Timeline of Innovation 2001-2008 “We were the first lab in the world to describe the functional “In addition, these studies showed for consequences of mutations in T-type the first time, that chimerism channels linked to childhood absence “The second paper in J Neurophysiol was cited by the induces a dominant form of humoral epilepsy in humans” Faculty of 1000 Biology as highly innovative. This tolerance, allowing B cell tolerance to Sr. Scholar, year 3 paper explained why thalamic stimulation is not multiple donors.” Bio. Scholar, year 5“I have designed a new approach where a target gene can broadcast widely to the motor cortex and why DBS doesbe cloned into a large number of expression vectors by Significance: II found differences in the not disrupt motor control. It also helped explain the Significance: II showed that a combinedcombinatorial assembly of the target gene with a limited calcium channels in epileptic patients mechanism of action of subcortical DBS for severe protein can improve tolerance of donatednumber of pre-made DNA fragments.” Scholar, year 2 compared to non-epileptics. This could refractory depression. “ pancreatic tissue, which could improve elucidate the pathophysiology of epilepsy CI, year 4 long-term success rates of isletSignificance: II created a procedure that can disperse as well as potential therapeutic venues.many copies of one gene with limited resources. This transplantation in diabetics. Significance: Helps explain how deep braincould be used to increase research productivity (for stimulation works, which could lead toexample, placing the gene responsible for insulin inmany different cell types to try to determine the cell that improvements on this treatment modality.produces insulin the most efficiently. 2001 2002 2003 2004 2005 2006 2007 2008 “This lab contains state-of-the-art computing “The data in this manuscript were the first to show that infrastructure… and likely the first in a medical isoprostanes have the ability to modulate inflammatory imaging lab in Canada)” Bio.Scholar, year 2. processes with relevance to airway respiratory diseases. “ Sr. Scholar, year 3 Significance: II has cutting edge technology which could be used to improve diagnostic/prognostic Significance: II found evidence for the use of isoprostanes modalities or be used for research (higher (a form of anti-inflammatories) in the treatment of resolution images may display more information conditions such as asthma and COPD, where inflammation that is needed for progression). is the main source of disease progression. “In 2007, we published the first major report “The former was developed in collaboration with _____& _____and represents the first imaging tool to assess disease activity in both from the Alberta Diabetes Surveillance System spine and sacroiliac joints of patients with AS.” Sr. Scholar, year 2 (ADSS), in collaboration with the Health Significance: II developed a tool that can be used to assess Strategies and Surveillance Branches of Alberta progression of anklosying spondylitis (a chronic and painful Health and Wellness (AHW).” H.Scholar, year 4 condition). This can help determine guidelines for treatment (ex. When to use a specific therapy) Significance: The increased surveillance abilities resulting from ADSS will help inform health authorities’ efforts to reduce the *Please note that this timeline only represents a small proportion of the 320 innovation statements captured during the review. burden of diabetes on Albertans.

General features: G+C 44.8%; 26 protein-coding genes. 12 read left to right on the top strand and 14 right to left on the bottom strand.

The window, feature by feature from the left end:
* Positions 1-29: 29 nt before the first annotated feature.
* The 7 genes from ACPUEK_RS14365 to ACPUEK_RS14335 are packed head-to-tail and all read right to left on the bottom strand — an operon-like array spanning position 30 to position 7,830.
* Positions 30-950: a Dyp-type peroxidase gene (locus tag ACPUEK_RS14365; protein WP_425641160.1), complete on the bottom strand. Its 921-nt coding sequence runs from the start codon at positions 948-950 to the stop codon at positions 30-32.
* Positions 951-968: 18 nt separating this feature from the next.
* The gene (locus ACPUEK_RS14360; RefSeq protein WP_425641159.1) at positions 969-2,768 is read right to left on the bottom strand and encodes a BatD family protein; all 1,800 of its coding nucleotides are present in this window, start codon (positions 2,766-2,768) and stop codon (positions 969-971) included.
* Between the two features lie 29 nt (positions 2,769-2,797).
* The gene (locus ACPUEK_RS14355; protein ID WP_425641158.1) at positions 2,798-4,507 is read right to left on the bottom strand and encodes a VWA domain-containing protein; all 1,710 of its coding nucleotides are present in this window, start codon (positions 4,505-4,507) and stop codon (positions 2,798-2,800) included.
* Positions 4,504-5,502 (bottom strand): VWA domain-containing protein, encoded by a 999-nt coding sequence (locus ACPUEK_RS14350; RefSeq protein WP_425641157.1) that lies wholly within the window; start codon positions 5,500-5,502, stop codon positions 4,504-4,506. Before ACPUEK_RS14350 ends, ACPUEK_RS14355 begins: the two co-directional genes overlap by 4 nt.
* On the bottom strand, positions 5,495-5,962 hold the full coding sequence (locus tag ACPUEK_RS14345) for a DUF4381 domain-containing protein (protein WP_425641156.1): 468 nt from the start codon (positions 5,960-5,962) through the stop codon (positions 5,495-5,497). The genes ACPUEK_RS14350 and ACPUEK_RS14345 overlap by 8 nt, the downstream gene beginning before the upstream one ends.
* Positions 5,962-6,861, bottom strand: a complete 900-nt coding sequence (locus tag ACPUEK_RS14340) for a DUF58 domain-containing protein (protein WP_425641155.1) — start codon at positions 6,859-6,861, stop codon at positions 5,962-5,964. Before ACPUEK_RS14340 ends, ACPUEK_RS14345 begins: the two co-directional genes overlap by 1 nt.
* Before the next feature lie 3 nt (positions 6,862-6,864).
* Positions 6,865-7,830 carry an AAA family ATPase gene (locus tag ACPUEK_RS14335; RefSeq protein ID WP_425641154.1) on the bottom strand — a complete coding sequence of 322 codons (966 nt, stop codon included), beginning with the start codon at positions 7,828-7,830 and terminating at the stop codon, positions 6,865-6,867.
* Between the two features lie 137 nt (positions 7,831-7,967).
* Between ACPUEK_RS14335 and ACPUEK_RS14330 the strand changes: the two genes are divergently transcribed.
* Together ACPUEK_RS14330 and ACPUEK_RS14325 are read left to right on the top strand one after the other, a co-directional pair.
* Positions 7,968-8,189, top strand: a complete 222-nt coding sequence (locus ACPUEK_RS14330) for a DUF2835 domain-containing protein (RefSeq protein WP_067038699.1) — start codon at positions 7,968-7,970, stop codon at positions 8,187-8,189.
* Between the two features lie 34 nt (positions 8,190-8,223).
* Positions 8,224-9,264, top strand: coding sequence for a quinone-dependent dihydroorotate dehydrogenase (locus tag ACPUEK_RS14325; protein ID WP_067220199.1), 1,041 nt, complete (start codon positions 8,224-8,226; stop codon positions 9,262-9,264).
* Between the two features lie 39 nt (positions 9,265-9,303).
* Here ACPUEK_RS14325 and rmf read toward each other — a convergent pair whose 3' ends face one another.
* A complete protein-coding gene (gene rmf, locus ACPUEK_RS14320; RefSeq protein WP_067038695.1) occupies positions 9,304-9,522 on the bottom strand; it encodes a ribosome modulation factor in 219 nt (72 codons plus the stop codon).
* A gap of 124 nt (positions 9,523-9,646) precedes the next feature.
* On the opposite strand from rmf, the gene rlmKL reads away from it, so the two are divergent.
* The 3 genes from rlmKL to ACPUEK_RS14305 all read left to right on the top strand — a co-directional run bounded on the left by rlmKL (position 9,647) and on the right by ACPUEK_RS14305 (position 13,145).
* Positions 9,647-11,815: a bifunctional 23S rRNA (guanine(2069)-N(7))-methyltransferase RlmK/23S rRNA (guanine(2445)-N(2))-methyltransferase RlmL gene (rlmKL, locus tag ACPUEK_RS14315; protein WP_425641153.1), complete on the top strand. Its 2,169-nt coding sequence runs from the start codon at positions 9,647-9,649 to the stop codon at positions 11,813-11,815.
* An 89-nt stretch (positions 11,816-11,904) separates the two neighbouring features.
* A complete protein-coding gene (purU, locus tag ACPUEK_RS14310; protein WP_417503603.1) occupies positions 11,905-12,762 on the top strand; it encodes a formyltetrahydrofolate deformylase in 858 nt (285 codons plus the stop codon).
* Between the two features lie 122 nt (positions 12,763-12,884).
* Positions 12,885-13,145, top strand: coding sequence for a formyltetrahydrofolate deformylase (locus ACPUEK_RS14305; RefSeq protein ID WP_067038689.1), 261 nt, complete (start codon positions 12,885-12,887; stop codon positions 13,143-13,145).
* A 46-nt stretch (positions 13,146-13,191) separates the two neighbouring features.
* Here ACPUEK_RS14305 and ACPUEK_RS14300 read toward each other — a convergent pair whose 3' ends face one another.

Example of the Balanced Scorecard Scorecard Information – Strategy Map Indicators Scorecard Data – Dash board Courtesy PM2 Linking and Rating Processes Linking and Ranking Projects